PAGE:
- Management & Leadership |
- May 2017 issue
The platinum rule: Which behavioural personality type are you?
Understanding the personality traits of your team can lead to increased productivity and fulfilment.
Being a leader in the workplace and managing a group of people from different backgrounds, education, skills and social status is pretty much like raising children with different personalities, likes and attitudes. You want to help them grow and thrive individually, but also work together as a productive team.
This can be a challenge for the modern leader. However, if well executed, handling such a challenge can showcase superior management and leadership skills. A team that works well together is more effective in achieving results, helping your organisation gain a competitive edge in the market, while also making you a more fulfilled leader.
The more that leaders and managers can help team members develop solid relationships with each other, the more independent they will become, and ultimately function without you having to micromanage them. What’s in it for you is that you will have more time as a consequence of their autonomy; they will be able to solve problems on their own and as a team you will be more productive.
So what’s the magic formula? You must know your team. Know their personality traits, skills and how they can contribute to the team in a way that is congruent with who they are and in alignment with the values of your organisation.
There are four core behavioural personality types described in The Platinum Rule (Warner Books) that you need to be aware of as a leader in order to be able to build strong rapport and meet your team’s needs.
A team that works well together is more effective in achieving results, helping your organisation gain a competitive edge.
The Four Core Behavioural Personality Types
They like to take charge and be in control. They are very results-oriented and have an inner drive towards the end goal.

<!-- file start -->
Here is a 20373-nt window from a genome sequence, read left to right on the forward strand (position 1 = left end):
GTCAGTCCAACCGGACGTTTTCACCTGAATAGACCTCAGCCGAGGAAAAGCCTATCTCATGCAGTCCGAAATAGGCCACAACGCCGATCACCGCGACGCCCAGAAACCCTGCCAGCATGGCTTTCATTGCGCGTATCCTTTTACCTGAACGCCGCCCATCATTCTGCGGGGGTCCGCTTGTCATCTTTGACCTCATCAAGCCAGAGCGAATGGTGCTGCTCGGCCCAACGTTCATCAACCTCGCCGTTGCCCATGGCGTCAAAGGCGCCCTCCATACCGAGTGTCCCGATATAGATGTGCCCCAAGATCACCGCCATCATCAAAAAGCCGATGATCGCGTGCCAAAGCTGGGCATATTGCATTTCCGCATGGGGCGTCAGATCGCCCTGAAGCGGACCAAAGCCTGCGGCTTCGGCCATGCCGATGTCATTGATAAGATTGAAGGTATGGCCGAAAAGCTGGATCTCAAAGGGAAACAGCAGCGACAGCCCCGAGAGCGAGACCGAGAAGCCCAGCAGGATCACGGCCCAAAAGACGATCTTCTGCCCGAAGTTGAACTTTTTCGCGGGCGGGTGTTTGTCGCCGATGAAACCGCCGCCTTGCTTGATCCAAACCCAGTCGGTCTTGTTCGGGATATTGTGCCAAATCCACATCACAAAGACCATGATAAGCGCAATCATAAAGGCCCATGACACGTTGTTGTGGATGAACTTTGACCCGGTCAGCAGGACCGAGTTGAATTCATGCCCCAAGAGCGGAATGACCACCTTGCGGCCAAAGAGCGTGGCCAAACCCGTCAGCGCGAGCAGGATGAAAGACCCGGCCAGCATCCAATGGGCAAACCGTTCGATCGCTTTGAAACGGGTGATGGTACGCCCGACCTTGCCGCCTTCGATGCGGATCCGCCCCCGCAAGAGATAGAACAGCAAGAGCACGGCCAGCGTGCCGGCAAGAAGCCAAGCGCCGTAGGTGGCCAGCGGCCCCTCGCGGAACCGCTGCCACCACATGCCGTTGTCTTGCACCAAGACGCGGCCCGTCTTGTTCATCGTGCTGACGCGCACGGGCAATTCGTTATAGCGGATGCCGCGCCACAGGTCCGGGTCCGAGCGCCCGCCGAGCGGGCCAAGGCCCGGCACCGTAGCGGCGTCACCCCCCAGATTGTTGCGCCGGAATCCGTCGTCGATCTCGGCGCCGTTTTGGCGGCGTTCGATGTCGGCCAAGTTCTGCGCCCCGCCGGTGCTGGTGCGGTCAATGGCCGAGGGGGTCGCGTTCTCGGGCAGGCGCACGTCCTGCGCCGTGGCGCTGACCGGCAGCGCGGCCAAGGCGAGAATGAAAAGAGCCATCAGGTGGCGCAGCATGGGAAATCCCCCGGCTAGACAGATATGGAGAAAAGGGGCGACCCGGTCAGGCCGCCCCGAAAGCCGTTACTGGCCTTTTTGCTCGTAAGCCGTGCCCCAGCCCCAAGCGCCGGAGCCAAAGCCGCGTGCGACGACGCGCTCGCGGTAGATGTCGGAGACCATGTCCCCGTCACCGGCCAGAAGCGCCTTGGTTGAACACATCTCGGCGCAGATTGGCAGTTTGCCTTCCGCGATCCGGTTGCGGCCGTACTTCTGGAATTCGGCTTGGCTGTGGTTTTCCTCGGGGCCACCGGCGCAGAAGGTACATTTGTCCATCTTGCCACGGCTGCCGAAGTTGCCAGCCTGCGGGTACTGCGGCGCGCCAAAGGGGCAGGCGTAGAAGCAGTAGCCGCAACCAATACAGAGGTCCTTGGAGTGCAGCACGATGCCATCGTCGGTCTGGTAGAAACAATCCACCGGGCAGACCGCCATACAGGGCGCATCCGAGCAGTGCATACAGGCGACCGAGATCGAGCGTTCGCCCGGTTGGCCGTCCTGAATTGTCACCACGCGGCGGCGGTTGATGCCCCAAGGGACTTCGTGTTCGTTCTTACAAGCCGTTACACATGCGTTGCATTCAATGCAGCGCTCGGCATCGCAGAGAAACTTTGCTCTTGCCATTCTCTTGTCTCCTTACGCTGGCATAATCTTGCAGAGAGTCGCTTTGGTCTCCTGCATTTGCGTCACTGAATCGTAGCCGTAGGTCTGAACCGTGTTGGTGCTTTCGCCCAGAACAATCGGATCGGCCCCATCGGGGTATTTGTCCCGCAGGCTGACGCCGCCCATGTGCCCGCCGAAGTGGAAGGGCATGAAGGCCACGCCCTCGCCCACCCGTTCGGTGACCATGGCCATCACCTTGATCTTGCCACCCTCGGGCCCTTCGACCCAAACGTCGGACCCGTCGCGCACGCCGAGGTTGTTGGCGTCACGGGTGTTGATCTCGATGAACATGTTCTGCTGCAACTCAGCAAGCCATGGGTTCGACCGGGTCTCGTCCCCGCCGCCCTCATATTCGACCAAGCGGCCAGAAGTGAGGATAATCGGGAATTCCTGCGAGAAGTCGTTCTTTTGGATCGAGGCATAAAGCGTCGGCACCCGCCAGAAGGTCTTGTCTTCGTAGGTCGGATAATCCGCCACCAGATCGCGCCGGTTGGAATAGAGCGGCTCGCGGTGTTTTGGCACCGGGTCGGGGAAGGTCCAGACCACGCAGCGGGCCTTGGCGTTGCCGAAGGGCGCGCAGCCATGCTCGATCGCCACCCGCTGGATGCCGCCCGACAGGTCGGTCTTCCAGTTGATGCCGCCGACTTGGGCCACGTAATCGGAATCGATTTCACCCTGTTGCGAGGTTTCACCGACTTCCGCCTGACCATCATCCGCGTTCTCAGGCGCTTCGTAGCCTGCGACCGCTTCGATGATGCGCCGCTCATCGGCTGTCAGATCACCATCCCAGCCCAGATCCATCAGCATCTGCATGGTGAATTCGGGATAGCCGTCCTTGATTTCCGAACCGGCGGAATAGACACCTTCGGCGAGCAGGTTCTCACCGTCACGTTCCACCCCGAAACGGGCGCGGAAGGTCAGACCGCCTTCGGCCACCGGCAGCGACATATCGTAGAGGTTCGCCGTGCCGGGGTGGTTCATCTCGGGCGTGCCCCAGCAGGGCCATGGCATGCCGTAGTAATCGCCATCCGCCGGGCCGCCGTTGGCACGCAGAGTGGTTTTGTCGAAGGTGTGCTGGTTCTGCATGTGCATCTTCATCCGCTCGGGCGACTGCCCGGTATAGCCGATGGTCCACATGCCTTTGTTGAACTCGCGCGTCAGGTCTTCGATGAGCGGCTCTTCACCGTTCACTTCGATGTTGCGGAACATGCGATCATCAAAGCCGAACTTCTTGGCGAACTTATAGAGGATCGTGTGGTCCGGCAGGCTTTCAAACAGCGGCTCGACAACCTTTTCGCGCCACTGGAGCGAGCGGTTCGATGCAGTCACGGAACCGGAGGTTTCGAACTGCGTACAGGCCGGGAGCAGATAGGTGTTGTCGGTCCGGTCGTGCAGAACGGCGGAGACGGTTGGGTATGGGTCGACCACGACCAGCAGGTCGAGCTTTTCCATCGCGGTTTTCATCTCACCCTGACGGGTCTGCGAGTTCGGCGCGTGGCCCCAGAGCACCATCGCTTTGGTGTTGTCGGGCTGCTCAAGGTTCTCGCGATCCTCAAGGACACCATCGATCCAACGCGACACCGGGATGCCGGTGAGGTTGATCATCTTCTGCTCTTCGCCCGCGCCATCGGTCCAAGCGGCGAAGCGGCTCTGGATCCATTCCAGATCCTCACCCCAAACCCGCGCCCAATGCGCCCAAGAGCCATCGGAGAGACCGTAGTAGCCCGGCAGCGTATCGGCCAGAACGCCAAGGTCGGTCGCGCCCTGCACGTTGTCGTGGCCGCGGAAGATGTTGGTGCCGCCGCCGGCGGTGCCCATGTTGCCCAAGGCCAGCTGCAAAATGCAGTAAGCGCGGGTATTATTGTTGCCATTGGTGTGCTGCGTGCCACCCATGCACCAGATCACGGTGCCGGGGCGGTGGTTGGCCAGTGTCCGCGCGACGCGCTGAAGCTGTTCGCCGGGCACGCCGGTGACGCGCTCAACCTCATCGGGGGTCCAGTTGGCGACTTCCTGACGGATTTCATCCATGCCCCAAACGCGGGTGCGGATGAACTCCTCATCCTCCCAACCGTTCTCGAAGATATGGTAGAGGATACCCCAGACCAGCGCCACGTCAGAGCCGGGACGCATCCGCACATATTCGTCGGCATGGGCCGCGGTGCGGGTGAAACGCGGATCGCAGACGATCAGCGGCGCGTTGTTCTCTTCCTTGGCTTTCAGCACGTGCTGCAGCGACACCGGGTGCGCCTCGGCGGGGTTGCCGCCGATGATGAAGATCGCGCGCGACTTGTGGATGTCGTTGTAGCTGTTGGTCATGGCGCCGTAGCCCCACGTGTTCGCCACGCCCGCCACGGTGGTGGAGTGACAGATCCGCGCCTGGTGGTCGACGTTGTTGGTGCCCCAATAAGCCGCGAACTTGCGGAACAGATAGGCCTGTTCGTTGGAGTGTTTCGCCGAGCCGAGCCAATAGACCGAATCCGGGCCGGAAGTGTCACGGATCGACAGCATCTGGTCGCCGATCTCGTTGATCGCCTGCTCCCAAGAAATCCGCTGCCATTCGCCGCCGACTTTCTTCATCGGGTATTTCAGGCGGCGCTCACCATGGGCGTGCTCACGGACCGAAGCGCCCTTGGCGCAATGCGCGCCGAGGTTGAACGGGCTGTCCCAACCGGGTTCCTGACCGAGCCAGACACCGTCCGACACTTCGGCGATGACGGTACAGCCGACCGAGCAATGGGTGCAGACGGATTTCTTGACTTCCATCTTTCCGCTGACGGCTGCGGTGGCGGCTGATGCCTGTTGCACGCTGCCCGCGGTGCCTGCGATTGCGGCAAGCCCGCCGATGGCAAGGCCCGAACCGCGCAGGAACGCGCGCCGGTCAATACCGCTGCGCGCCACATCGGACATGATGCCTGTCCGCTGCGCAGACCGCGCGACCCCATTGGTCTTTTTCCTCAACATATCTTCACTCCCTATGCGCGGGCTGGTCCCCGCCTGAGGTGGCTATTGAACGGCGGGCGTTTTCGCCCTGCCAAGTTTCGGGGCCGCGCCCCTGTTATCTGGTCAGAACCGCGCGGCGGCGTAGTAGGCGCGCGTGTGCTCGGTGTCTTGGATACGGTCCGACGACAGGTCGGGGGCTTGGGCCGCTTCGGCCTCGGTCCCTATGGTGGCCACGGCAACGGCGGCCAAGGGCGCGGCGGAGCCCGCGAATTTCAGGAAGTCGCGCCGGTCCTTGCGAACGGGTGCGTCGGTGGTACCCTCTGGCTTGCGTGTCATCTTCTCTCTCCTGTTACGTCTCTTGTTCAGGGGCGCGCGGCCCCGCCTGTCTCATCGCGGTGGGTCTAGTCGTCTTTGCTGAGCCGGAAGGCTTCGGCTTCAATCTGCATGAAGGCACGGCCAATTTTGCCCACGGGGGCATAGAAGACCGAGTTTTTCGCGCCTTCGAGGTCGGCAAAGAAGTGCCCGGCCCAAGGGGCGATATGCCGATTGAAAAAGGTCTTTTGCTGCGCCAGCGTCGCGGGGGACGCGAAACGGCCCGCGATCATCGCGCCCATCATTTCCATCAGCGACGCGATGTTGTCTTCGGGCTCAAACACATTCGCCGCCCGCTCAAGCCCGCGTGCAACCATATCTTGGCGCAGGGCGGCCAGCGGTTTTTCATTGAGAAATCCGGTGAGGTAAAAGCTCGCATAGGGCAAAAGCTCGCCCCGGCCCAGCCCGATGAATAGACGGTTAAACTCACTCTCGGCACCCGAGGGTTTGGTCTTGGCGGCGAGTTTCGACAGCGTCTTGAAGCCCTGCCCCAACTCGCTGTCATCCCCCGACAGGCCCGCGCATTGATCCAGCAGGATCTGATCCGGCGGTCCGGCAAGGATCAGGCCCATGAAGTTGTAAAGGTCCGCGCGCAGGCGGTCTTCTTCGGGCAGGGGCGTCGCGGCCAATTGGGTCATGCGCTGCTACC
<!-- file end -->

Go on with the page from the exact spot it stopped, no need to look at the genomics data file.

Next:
How to relate to Directors? Directors are very time-sensitive, so never waste their time. Be organised and be ready to work quickly. Get to the point and give them bottom-line information and options, with probabilities of success, if possible. Give them written details to read at their leisure. Directors are goal-oriented, so appeal to their sense of accomplishment. When in groups, allow them to have their say, because they like to be heard and their ideas recognised.
Relaters love people and are easy-going. They can resist change and are used to routines. Take things slowly; they are relationship-oriented, but slow-paced.
How to treat Relaters? Focus on the performance, not personality. Go out of your way to explain that there is nothing wrong with being who they are. They want warm and fuzzy relationships. They need to know that they can trust you before they let you in. Support their feelings and show interest in every area of their lives.
Thinkers love to solve problems and are also results-oriented. You can easily spot Thinkers by their slow pace and attention to details. They speak relatively slowly and deliberately, pausing, if necessary, just so they can find the right words. Thinkers find joy from speaking accurately.
Socialisers are fast-paced people who thrive on admiration, acknowledgment, and applause. They love to talk, and while strong on fresh concepts, they execute poorly.
How to relate to Socialisers? Socialisers thrive on personal recognition, so support their ideas, goals, opinions, and dreams. Try not to argue with their larger-than-life visions; get excited about them. With Socialisers, in general, be interested in them.
How to relate to Thinkers? They are time-disciplined, so be sensitive to their requirements. They need details, so provide them with plenty of information. They are task-oriented, so don’t expect to become their friend through doing business or working with them. With Thinkers, in general, be thorough, well-prepared, detail-oriented, businesslike, and patient.
The Platinum Rule is a powerful tool that will serve you well in business. It opens the door to a multitude of possibilities. When your team members know that you care for them and know them individually, they will go out of their way to get results. Imagine a team with fewer conflicts, more autonomy and better rapport. What else could you possibly ask for?